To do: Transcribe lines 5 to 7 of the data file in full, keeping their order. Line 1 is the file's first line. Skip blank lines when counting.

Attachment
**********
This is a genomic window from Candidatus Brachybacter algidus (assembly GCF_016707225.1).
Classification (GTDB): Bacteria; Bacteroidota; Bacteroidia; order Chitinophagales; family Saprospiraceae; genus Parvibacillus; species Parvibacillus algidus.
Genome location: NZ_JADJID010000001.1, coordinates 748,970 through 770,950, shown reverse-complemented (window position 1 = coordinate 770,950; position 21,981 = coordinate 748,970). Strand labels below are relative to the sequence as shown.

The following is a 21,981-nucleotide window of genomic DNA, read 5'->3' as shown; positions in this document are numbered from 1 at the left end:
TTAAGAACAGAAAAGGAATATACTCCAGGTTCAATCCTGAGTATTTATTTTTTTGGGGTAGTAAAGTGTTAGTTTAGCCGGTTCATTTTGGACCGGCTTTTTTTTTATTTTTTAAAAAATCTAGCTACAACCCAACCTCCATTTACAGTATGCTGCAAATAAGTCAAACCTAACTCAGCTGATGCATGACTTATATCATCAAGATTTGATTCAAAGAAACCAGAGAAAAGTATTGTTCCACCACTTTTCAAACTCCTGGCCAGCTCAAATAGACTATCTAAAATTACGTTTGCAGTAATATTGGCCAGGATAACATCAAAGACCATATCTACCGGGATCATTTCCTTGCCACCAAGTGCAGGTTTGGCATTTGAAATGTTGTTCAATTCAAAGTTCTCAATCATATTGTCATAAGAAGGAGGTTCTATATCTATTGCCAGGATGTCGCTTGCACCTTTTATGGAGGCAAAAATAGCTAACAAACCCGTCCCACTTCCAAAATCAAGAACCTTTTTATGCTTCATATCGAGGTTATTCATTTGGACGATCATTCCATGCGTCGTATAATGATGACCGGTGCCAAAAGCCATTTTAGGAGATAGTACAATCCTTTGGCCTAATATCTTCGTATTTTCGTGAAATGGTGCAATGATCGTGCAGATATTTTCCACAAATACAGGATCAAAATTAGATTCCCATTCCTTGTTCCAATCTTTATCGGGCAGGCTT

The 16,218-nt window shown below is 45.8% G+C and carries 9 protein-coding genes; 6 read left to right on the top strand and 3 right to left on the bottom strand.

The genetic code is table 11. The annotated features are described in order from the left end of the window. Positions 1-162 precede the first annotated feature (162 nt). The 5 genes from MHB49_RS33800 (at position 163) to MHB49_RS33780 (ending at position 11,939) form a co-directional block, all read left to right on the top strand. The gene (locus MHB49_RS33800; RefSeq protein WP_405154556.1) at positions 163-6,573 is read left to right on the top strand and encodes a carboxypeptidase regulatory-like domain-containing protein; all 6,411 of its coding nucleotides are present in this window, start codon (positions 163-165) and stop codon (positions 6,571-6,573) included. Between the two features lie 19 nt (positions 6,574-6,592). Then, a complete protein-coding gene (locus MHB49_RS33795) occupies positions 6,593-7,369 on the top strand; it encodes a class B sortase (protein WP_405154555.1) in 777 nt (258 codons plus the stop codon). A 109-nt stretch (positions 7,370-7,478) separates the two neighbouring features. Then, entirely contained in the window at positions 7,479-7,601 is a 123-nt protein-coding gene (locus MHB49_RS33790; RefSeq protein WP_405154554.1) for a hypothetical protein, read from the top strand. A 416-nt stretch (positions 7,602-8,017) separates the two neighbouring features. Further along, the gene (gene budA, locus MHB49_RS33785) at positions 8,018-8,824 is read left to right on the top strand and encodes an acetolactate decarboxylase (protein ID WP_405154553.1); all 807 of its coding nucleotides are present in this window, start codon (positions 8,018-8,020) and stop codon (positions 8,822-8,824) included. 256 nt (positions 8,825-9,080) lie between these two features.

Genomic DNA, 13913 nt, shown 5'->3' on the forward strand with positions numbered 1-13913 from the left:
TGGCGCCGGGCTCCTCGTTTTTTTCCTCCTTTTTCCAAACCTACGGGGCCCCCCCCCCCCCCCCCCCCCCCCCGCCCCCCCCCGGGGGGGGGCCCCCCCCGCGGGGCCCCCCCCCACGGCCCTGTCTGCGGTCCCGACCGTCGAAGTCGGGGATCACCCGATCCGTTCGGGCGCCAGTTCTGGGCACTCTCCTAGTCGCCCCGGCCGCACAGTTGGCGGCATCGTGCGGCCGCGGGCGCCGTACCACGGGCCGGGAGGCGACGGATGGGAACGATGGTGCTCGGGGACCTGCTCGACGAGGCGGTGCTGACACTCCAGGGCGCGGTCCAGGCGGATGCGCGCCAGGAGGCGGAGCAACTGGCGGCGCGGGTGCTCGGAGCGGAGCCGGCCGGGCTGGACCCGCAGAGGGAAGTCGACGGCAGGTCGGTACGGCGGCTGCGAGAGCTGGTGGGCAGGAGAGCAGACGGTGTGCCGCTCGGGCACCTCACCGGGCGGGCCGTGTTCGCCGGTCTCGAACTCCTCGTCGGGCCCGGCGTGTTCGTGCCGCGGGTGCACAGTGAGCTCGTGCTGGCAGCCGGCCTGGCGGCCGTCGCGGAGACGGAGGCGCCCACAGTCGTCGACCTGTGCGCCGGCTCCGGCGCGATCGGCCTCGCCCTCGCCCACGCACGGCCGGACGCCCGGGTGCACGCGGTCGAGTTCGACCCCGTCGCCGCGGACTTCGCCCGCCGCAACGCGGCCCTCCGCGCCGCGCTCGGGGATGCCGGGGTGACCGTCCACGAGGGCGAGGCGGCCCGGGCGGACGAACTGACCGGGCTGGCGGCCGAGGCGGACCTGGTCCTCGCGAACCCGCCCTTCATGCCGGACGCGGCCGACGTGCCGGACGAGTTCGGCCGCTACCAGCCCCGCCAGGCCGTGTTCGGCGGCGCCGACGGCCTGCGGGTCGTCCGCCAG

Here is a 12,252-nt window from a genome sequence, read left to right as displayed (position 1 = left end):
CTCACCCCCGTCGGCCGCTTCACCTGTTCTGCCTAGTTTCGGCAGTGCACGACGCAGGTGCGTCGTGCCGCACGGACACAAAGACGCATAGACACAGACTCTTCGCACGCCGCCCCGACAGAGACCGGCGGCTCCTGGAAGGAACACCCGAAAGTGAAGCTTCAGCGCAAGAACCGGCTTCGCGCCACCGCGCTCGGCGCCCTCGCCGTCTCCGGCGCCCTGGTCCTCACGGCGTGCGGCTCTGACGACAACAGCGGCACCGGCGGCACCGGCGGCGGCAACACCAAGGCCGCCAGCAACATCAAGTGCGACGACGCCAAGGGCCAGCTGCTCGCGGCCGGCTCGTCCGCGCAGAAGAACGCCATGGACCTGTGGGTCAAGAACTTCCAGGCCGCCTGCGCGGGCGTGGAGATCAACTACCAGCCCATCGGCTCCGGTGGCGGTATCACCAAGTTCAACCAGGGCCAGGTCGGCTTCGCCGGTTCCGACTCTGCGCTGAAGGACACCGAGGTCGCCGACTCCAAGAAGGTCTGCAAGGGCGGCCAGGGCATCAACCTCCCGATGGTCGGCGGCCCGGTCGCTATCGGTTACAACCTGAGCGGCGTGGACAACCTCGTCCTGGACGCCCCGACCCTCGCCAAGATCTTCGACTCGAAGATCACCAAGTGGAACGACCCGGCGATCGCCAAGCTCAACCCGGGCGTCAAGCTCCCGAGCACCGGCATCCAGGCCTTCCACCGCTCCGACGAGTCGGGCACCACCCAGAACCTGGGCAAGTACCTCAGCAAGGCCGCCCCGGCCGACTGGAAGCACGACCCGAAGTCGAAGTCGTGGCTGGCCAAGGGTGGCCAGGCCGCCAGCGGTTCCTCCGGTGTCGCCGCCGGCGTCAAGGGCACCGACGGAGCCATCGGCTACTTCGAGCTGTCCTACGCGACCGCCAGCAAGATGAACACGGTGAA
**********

TTAAGAACAGAAAAGGAATATACTCCAGGTTCAATCCTGAGTATTTATTTTTTTGGGGTAGTAAAGTGTTAGTTTAGCCGGTTCATTTTGGACCGGCTTTTTTTTTATTTTTTAAAAAATCTAGCTACAACCCAACCTCCATTTACAGTATGCTGCAAATAAGTCAAACCTAACTCAGCTGATGCATGACTTATATCATCAAGATTTGATTCAAAGAAACCAGAGAAAAGTATTGTTCCACCACTTTTCAAACTCCTGGCCAGCTCAAATAGACTATCTAAAATTACGTTTGCAGTAATATTGGCCAGGATAACATCAAAGACCATATCTACCGGGATCATTTCCTTGCCACCAAGTGCAGGTTTGGCATTTGAAATGTTGTTCAATTCAAAGTTCTCAATCATATTGTCATAAGAAGGAGGTTCTATATCTATTGCCAGGATGTCGCTTGCACCTTTTATGGAGGCAAAAATAGCTAACAAACCCGTCCCACTTCCAAAATCAAGAACCTTTTTATGCTTCATATCGAGGTTATTCATTTGGACGATCATTCCATGCGTCGTATAATGATGACCGGTGCCAAAAGCCATTTTAGGAGATAGTACAATCCTTTGGCCTAATATCTTCGTATTTTCGTGAAATGGTGCAATGATCGTGCAGATATTTTCCACAAATACAGGATCAAAATTAGATTCCCATTCCTTGTTCCAATCTTTATCGGGCAGGCTT

The 16,218-nt window shown below is 45.8% G+C and carries 9 protein-coding genes; 6 read left to right on the top strand and 3 right to left on the bottom strand.

The genetic code is table 11. The annotated features are described in order from the left end of the window. Positions 1-162 precede the first annotated feature (162 nt). The 5 genes from MHB49_RS33800 (at position 163) to MHB49_RS33780 (ending at position 11,939) form a co-directional block, all read left to right on the top strand. The gene (locus MHB49_RS33800; RefSeq protein WP_405154556.1) at positions 163-6,573 is read left to right on the top strand and encodes a carboxypeptidase regulatory-like domain-containing protein; all 6,411 of its coding nucleotides are present in this window, start codon (positions 163-165) and stop codon (positions 6,571-6,573) included. Between the two features lie 19 nt (positions 6,574-6,592). Then, a complete protein-coding gene (locus MHB49_RS33795) occupies positions 6,593-7,369 on the top strand; it encodes a class B sortase (protein WP_405154555.1) in 777 nt (258 codons plus the stop codon). A 109-nt stretch (positions 7,370-7,478) separates the two neighbouring features. Then, entirely contained in the window at positions 7,479-7,601 is a 123-nt protein-coding gene (locus MHB49_RS33790; RefSeq protein WP_405154554.1) for a hypothetical protein, read from the top strand. A 416-nt stretch (positions 7,602-8,017) separates the two neighbouring features. Further along, the gene (gene budA, locus MHB49_RS33785) at positions 8,018-8,824 is read left to right on the top strand and encodes an acetolactate decarboxylase (protein ID WP_405154553.1); all 807 of its coding nucleotides are present in this window, start codon (positions 8,018-8,020) and stop codon (positions 8,822-8,824) included. 256 nt (positions 8,825-9,080) lie between these two features.